Although Georgia has yet to announce its official post-spring depth chart, Richard Samuel could well find himself listed in a couple of different positions.
A running back for much of his college career, Bulldog fans got to see Samuel debut at fullback in last week's G-Day game, a spot he could well see time at come fall.
"We'll have to see," running backs coach Bryan McClendon said recently. "We'll have some sets where he'll fit, but it will just depend on the looks we decided to use at the time."
Samuel is fine with whatever decision coaches eventually make.
"I feel like they do, but it doesn't bother me," Samuel said. "My work ethic, what I do on the practice field and how it turns over to the playing field shows that I'm still there."
His performance in G-Day proved that.
Samuel led all rushers with eight carries for a game-high 43 yards and a touchdown, which he scored on a 2-yard run.
At 235-pounds, Samuel certainly has the build, and this fall figures to get an additional look, along with incumbent Alexander Ogletree and 245-pound incoming freshman Quayvon Hicks.
"A couple of years ago we had a package where we had two running backs, so in case they bring that package back; that would be fine then," he added. "But as far as the power (I-formation), I doubt the coaches would use me as a lead blocker, that type of way."
In case you were wondering, Bulldog coaches are not going to give him another look at linebacker, despite some relatively thin depth.
"That's never been in the discussion," said Samuel, who missed half of the spring with a concussion.
Of course, injuries aren't anything new for Samuel.
Bulldog fans well recall the final play of the team's 24-20 victory over Florida when Samuel hopped off the field with a severely sprained ankle.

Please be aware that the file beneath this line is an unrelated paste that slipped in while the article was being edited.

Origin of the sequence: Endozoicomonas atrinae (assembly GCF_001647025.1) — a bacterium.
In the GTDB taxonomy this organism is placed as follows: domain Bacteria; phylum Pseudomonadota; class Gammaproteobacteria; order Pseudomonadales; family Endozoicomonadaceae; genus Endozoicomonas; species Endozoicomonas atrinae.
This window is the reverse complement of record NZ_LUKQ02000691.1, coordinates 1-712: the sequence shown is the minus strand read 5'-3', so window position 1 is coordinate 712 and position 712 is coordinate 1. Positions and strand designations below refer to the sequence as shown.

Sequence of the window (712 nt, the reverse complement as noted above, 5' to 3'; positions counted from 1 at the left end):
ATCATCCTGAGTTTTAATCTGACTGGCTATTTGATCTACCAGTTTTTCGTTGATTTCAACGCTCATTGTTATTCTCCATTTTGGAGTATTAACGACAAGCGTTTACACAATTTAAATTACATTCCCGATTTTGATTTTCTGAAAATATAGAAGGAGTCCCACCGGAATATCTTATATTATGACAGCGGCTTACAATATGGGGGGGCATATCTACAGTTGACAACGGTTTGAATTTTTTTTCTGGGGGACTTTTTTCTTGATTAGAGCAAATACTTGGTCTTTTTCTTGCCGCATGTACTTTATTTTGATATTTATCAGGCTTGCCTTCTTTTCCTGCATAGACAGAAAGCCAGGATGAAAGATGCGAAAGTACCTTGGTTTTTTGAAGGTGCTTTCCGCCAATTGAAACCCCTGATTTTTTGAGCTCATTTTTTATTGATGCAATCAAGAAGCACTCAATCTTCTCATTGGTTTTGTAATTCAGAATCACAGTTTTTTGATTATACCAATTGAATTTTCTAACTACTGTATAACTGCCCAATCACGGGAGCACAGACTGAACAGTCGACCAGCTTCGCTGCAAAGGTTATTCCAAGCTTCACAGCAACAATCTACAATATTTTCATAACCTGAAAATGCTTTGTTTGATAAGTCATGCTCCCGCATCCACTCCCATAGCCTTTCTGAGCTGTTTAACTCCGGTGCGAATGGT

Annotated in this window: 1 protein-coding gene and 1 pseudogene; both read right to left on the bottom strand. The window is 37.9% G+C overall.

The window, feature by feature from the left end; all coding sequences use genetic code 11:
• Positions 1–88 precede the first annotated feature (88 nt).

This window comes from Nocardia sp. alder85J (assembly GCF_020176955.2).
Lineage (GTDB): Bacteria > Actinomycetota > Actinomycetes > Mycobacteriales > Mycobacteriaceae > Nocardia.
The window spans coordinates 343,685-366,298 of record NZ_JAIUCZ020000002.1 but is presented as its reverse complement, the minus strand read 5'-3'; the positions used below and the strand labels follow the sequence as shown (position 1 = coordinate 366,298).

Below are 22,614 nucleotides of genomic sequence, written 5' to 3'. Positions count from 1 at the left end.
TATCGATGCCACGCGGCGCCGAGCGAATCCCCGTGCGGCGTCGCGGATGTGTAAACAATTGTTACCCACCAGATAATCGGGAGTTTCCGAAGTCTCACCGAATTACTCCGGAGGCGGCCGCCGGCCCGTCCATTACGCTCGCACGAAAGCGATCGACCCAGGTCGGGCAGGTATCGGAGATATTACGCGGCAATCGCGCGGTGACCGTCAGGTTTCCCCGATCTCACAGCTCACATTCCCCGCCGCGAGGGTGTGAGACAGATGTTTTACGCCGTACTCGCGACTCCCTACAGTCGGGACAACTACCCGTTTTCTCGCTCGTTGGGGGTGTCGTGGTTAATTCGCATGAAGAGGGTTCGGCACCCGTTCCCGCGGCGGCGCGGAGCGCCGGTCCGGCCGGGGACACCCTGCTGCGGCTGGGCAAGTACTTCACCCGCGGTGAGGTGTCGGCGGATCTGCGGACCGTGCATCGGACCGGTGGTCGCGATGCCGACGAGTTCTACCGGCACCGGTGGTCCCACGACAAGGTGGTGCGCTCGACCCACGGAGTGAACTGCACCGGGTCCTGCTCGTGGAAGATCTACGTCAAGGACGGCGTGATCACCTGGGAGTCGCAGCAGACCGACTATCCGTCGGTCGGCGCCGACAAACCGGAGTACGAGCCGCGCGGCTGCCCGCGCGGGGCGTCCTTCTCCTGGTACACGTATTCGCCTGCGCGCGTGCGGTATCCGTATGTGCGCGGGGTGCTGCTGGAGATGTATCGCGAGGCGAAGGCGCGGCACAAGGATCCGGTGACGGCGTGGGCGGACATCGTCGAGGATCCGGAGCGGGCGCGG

Samuel would undergo surgery - not once, but twice, to correct the damage and missed six games before returning to play briefly in the Outback Bowl against Michigan State.
"It was tough," he said. "I was supposed to come back for the SEC Championship game, then had to go back in and have some more surgery done so that set it back. Plus, the bowl game, I wasn't 100 percent."
But sans the recent concussion, that's not the case now.
Finally healthy, Samuel whatever role he plays, he'll try to serve as a mentor to the rest of Georgia's running backs, including Isaiah Crowell, Ken Malcome and freshman Keith Marshall, who missed much of the spring with a sore hamstring.
As for the group, Samuel said the running backs will be taking a different approach as a whole.
"Our group, a lot of the guys we work together; we set up little individual meetings where we keep each other accountable. Throughout practice and throughout workouts we pick each other up and let each other know that if one person is slacking you have to get on to that person," he said. "You're only as good as the weakest person in your segment, so if somebody goes down, you've got to get the other guy ready. It all works hand in hand."